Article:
Digital forensics is the application of investigation and analysis techniques to gather and preserve evidence from computing device or system in a way that is suitable for presentation in a court of law. Our digital forensics team uses a structured investigation approach while maintaining a documented chain of evidence to find out exactly what happened on a computer system and who was responsible for it. From acquisition to courtroom presentation, we provide deep expertise to provide clarity to the most complex of technical matters.
Identification – When a security incidence or criminal activity occurs, first responders need to know where relevant date may be stored. For digital investigations, this may include obvious systems such as smart phones, laptop computers, and corporate networks. Critical data may also be stored in less obvious devices, such as CCTV systems, vehicle navigation systems, or Apple watches. Every incident is different, and we are always available to provide over the phone or email guidance to help identify potential digital evidence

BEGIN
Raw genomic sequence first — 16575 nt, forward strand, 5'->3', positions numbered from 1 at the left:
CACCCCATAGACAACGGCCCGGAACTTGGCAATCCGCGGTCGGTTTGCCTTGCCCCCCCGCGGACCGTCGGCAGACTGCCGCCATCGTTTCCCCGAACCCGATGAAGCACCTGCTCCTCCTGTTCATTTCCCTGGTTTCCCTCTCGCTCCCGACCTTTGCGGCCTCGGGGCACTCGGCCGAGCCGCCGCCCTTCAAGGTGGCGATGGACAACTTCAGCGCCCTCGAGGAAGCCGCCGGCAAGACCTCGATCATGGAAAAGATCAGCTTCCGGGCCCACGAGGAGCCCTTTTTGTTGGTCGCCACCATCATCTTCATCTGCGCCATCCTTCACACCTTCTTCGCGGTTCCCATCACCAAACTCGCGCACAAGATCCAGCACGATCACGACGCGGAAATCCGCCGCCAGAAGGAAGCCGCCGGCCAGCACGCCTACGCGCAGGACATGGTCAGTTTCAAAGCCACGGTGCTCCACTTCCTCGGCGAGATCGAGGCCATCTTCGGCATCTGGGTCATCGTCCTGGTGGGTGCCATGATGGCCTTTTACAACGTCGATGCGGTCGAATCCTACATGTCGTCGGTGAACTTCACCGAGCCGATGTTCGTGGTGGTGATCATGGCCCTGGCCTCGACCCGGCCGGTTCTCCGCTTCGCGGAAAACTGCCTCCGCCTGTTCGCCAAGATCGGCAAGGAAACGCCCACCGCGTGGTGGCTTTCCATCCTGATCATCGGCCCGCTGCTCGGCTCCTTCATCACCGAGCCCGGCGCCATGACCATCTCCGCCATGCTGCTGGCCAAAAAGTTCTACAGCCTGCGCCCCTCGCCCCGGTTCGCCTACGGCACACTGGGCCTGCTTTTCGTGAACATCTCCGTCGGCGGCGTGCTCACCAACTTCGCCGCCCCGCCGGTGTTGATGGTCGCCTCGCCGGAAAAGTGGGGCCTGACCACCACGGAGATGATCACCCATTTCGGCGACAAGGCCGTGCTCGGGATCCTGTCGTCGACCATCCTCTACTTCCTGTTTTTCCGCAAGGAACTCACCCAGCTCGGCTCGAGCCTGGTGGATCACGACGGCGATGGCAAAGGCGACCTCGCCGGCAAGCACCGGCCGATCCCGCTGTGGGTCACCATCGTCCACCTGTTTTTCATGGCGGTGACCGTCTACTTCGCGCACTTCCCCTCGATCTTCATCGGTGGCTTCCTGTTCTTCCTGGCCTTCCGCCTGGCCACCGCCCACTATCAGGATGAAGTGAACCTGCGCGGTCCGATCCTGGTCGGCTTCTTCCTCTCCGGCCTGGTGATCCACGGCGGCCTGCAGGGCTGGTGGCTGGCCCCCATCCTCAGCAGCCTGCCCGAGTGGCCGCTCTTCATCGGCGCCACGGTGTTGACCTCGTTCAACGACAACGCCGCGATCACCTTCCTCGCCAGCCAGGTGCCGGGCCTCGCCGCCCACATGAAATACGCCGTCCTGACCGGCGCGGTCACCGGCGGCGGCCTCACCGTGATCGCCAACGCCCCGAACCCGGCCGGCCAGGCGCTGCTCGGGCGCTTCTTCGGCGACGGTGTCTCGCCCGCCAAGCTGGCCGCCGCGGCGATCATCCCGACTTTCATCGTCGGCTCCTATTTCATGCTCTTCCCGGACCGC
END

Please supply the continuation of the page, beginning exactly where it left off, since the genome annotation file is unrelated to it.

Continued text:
Preservation - Potential data sources must be isolated, secured, and preserved. This includes preventing people from possibly tampering with the evidence. In today’s connected world, the foremost challenge is isolating the data from remote tampering or deletion. Smartphones are contantly communicating with their service providers even when not being actively used. Networks and cloud environments are constantly moving data. Our forensic professionals can provide techniques and tools to quickly isolate and preserve critical data. Once isolated, the collected data is moved to secure environment where it can be preserved as accurate, authentic, and accessible to examination.
Analysis - Our examination staff will conduct a thorough assessment to determine the scope of the digital investigation and identify the data sources most likely to yield critical case information. We use a structured process for examining, identifying, separating, converting, and modeling data to transform it into useful information.
Documentation - All findings and processes need to be documented in a clear manner for later use and presentation. To make our reports useable to both non-technical and technical readers, we provide an overall summary of our forensic results, describe their investigative significance, and follow up with technical details to later reproduce our results. In every case, the report must have adequate and acceptable evidence to be accepted into a court of law.
Presentation – In some instances, the forensic findings will need to be presented during a legal hearing. Our examiners act as expert witnesses to clearly explain the most complex concepts to non-technical audiences.